I have a long history with panna cotta. I figure I’ve made at least 1,000 batches, because it has been on the dessert menu of every restaurant I’ve ever worked at. No wonder: Panna cotta is pure in flavor, endlessly adaptable, and ridiculously easy to make. It is also prepared in advance. Each of these perks makes it a recipe that all cooks should know.
Panna cotta (Italian for “cooked cream”) is made by setting sugar-sweetened cream and often milk, yogurt, or buttermilk with gelatin to produce a luscious, wobbly, opaque dessert with a clean, milky taste. The usual procedure is to warm the dairy with sugar and then stir in bloomed gelatin until it dissolves. The mixture is then divided among ramekins, chilled for at least 6 hours, and unmolded (it’s also lovely served straight from small glasses).
As easy as panna cotta is to make, you still need to use just the right ratio of ingredients to achieve the perfect lush consistency. Also, the gelatin must be handled properly: Too much yields a firm, rubbery mass, and if there is too little or it is mishandled, you’ll end up with dessert soup.
I’ve always preferred panna cotta made with equal parts buttermilk and heavy cream. The buttermilk’s tangy edge adds depth and moderates the richness of the heavy cream, and the heavy cream plays an important practical role: It can be heated past 150 degrees—the temperature at which I have found that gelatin reliably dissolves and flavorings can be infused into it—without curdling. Curdling happens when a protein in dairy called casein clumps when heated. But heavy cream has enough fat to dilute the casein molecules, preventing clumps. Since lean buttermilk can curdle at temperatures as low as 110 degrees, I like to heat the cream, sugar, and bloomed gelatin and then wait for the mixture to cool before stirring in the buttermilk.
Now, about gelatin, the key—and somewhat temperamental—ingredient in panna cotta. I started by “blooming” it, meaning I hydrated it in cold water.
There are two methods for blooming powdered gelatin. The most common is to sprinkle it in an even layer on a dish of cold water, where it slowly hydrates. For my panna cotta, I found that the other approach, called “bulking,” was even easier. It’s done by whisking the gelatin together with sugar (or another dry ingredient) before mixing it into water—or, in this case, cream, which contains plenty of water. The sugar helps separate the gelatin granules so that they remain independent while they disperse throughout the watery liquid and can hydrate thoroughly and evenly.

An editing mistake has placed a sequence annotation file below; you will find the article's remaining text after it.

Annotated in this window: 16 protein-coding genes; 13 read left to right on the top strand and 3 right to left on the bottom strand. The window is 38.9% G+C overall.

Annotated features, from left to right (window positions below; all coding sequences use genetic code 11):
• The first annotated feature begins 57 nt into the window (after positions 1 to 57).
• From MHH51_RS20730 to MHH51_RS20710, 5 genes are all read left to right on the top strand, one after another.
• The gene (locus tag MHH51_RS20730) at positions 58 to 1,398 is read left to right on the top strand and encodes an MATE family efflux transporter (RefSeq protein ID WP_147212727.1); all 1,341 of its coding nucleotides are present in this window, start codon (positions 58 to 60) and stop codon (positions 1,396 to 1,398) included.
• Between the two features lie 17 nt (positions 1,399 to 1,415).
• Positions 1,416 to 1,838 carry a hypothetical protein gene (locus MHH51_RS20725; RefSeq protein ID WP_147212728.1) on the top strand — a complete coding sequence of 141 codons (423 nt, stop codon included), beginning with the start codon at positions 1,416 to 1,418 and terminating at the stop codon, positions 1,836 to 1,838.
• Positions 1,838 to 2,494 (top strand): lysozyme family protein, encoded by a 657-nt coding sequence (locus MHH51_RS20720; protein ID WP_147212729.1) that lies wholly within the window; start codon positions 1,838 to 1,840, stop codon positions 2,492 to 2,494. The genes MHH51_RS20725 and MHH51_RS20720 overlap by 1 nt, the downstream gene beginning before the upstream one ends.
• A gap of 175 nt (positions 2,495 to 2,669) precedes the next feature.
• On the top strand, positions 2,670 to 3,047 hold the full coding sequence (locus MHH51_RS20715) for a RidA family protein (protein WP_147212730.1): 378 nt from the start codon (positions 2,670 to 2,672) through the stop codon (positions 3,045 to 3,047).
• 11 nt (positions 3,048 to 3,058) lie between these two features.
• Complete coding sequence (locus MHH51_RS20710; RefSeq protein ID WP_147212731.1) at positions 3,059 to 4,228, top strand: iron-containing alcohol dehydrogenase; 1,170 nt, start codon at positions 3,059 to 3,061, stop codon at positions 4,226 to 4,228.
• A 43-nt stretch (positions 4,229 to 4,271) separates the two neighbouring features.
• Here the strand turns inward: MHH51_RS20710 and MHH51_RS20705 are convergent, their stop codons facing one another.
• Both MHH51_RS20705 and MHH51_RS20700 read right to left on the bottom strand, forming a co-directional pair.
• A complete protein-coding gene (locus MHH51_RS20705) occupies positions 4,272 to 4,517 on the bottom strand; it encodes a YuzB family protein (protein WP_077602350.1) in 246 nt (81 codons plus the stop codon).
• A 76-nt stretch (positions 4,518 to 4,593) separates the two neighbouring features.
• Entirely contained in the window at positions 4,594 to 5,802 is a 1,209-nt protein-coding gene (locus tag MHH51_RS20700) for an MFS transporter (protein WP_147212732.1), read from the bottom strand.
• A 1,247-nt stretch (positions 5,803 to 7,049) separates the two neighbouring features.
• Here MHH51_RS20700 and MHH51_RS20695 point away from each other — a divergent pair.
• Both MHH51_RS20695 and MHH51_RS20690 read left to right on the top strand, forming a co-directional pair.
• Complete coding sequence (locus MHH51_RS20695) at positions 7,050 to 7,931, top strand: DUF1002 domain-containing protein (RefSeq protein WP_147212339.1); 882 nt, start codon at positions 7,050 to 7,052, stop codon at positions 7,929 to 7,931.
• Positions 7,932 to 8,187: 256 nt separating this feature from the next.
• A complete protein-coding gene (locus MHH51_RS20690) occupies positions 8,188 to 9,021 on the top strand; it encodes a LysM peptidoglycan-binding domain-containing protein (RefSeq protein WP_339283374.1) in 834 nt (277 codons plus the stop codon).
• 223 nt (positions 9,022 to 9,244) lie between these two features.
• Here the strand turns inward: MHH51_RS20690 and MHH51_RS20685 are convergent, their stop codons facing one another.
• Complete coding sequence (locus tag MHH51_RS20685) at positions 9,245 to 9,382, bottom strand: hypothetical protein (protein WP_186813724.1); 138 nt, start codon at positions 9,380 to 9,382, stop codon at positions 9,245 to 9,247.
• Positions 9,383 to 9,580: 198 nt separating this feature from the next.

Next, I heated the mixture to dissolve the gelatin. As the mixture cooled, it set into a solid gel.
To serve eight, I thickened 4 cups of dairy with 2 teaspoons of gelatin. This was just the right amount to produce a satiny‑smooth, lush dessert that managed to be ethereal and creamy at the same time. I whisked the gelatin together with sugar (½ cup for modest sweetness) and a pinch of salt to enhance flavor, added 2 cups of cold cream, and let the mixture sit for 5 minutes. Next, I heated the mixture until it reached 150 degrees and the gelatin had dissolved. Finally, I let the cream-sugar-gelatin combination cool to about 105 degrees before stirring in 2 cups of buttermilk. Now it was ready to be portioned and chilled.
With my basic recipe complete, I capitalized on one of the many advantages of panna cotta: It takes beautifully to flavorings. I made one version infused with an aromatic vanilla bean and then garnished with a drizzle of honey and fresh raspberries and blackberries—an elegant take on berries and cream. Then, for something different yet still luxurious, I steeped grapefruit zest in the cream and garnished the panna cotta with crunchy caramel-coated almonds. But my hands-down favorite was Thai basil–infused panna cotta topped with strawberries that I had macerated with sugar and black pepper.